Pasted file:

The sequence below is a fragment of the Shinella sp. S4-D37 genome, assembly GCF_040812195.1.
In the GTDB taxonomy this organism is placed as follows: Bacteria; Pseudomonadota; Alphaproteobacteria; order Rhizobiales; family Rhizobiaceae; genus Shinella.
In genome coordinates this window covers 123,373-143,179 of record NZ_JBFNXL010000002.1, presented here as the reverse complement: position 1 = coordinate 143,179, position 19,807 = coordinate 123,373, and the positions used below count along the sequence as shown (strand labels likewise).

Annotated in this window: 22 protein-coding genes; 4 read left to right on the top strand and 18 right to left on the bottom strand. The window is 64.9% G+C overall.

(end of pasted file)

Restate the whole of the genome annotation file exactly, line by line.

The sequence below is a fragment of the Shinella sp. S4-D37 genome, assembly GCF_040812195.1.
In the GTDB taxonomy this organism is placed as follows: Bacteria; Pseudomonadota; Alphaproteobacteria; order Rhizobiales; family Rhizobiaceae; genus Shinella.
In genome coordinates this window covers 123,373-143,179 of record NZ_JBFNXL010000002.1, presented here as the reverse complement: position 1 = coordinate 143,179, position 19,807 = coordinate 123,373, and the positions used below count along the sequence as shown (strand labels likewise).

Annotated in this window: 22 protein-coding genes; 4 read left to right on the top strand and 18 right to left on the bottom strand. The window is 64.9% G+C overall.